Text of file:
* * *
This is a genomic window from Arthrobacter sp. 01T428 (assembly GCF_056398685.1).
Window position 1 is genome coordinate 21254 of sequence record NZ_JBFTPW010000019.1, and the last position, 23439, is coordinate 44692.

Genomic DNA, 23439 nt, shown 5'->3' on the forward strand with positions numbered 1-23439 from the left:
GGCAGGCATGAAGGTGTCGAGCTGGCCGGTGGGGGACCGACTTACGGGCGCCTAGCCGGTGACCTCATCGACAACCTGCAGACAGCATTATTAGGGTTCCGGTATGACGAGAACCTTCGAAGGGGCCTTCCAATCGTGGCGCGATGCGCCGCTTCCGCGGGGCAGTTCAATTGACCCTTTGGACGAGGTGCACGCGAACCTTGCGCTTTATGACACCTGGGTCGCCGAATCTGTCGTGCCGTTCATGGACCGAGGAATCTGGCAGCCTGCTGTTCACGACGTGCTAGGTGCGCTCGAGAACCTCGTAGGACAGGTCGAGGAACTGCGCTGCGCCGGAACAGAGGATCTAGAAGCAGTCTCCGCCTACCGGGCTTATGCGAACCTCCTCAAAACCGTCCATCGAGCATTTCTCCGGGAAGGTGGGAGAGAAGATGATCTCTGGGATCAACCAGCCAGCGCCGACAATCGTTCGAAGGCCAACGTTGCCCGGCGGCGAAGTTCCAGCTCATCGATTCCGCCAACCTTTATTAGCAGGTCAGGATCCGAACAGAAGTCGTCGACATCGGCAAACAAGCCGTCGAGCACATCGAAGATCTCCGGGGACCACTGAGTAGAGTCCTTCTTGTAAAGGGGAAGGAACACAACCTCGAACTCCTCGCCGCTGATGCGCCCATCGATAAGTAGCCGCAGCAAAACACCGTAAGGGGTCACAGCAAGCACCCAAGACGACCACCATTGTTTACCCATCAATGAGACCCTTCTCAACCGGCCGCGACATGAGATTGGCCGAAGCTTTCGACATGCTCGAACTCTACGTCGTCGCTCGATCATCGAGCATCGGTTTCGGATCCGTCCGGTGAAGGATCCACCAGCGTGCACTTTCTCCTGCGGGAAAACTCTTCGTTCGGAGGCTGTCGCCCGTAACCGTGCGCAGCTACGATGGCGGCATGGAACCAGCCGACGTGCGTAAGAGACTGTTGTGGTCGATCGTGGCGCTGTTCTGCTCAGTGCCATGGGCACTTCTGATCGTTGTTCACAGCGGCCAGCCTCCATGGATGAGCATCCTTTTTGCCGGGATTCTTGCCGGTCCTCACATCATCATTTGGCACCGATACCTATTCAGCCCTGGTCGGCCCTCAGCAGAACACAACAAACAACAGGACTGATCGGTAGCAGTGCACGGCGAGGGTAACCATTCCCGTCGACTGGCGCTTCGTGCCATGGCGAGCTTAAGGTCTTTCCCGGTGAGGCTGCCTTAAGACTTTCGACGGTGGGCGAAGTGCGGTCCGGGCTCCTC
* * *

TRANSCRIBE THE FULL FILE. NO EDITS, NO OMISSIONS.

This is a genomic window from Arthrobacter sp. 01T428 (assembly GCF_056398685.1).
Window position 1 is genome coordinate 21254 of sequence record NZ_JBFTPW010000019.1, and the last position, 23439, is coordinate 44692.

Genomic DNA, 23439 nt, shown 5'->3' on the forward strand with positions numbered 1-23439 from the left:
GGCAGGCATGAAGGTGTCGAGCTGGCCGGTGGGGGACCGACTTACGGGCGCCTAGCCGGTGACCTCATCGACAACCTGCAGACAGCATTATTAGGGTTCCGGTATGACGAGAACCTTCGAAGGGGCCTTCCAATCGTGGCGCGATGCGCCGCTTCCGCGGGGCAGTTCAATTGACCCTTTGGACGAGGTGCACGCGAACCTTGCGCTTTATGACACCTGGGTCGCCGAATCTGTCGTGCCGTTCATGGACCGAGGAATCTGGCAGCCTGCTGTTCACGACGTGCTAGGTGCGCTCGAGAACCTCGTAGGACAGGTCGAGGAACTGCGCTGCGCCGGAACAGAGGATCTAGAAGCAGTCTCCGCCTACCGGGCTTATGCGAACCTCCTCAAAACCGTCCATCGAGCATTTCTCCGGGAAGGTGGGAGAGAAGATGATCTCTGGGATCAACCAGCCAGCGCCGACAATCGTTCGAAGGCCAACGTTGCCCGGCGGCGAAGTTCCAGCTCATCGATTCCGCCAACCTTTATTAGCAGGTCAGGATCCGAACAGAAGTCGTCGACATCGGCAAACAAGCCGTCGAGCACATCGAAGATCTCCGGGGACCACTGAGTAGAGTCCTTCTTGTAAAGGGGAAGGAACACAACCTCGAACTCCTCGCCGCTGATGCGCCCATCGATAAGTAGCCGCAGCAAAACACCGTAAGGGGTCACAGCAAGCACCCAAGACGACCACCATTGTTTACCCATCAATGAGACCCTTCTCAACCGGCCGCGACATGAGATTGGCCGAAGCTTTCGACATGCTCGAACTCTACGTCGTCGCTCGATCATCGAGCATCGGTTTCGGATCCGTCCGGTGAAGGATCCACCAGCGTGCACTTTCTCCTGCGGGAAAACTCTTCGTTCGGAGGCTGTCGCCCGTAACCGTGCGCAGCTACGATGGCGGCATGGAACCAGCCGACGTGCGTAAGAGACTGTTGTGGTCGATCGTGGCGCTGTTCTGCTCAGTGCCATGGGCACTTCTGATCGTTGTTCACAGCGGCCAGCCTCCATGGATGAGCATCCTTTTTGCCGGGATTCTTGCCGGTCCTCACATCATCATTTGGCACCGATACCTATTCAGCCCTGGTCGGCCCTCAGCAGAACACAACAAACAACAGGACTGATCGGTAGCAGTGCACGGCGAGGGTAACCATTCCCGTCGACTGGCGCTTCGTGCCATGGCGAGCTTAAGGTCTTTCCCGGTGAGGCTGCCTTAAGACTTTCGACGGTGGGCGAAGTGCGGTCCGGGCTCCTC